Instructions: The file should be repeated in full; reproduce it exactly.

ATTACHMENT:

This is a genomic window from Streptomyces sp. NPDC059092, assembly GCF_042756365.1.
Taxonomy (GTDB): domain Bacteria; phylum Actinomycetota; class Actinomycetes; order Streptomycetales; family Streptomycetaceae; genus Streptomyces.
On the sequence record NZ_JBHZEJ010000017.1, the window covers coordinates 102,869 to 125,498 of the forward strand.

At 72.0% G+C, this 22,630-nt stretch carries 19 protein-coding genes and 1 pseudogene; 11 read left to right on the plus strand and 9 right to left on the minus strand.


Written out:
This is a genomic window from Streptomyces sp. NPDC059092, assembly GCF_042756365.1.
Taxonomy (GTDB): domain Bacteria; phylum Actinomycetota; class Actinomycetes; order Streptomycetales; family Streptomycetaceae; genus Streptomyces.
On the sequence record NZ_JBHZEJ010000017.1, the window covers coordinates 102,869 to 125,498 of the forward strand.

At 72.0% G+C, this 22,630-nt stretch carries 19 protein-coding genes and 1 pseudogene; 11 read left to right on the plus strand and 9 right to left on the minus strand.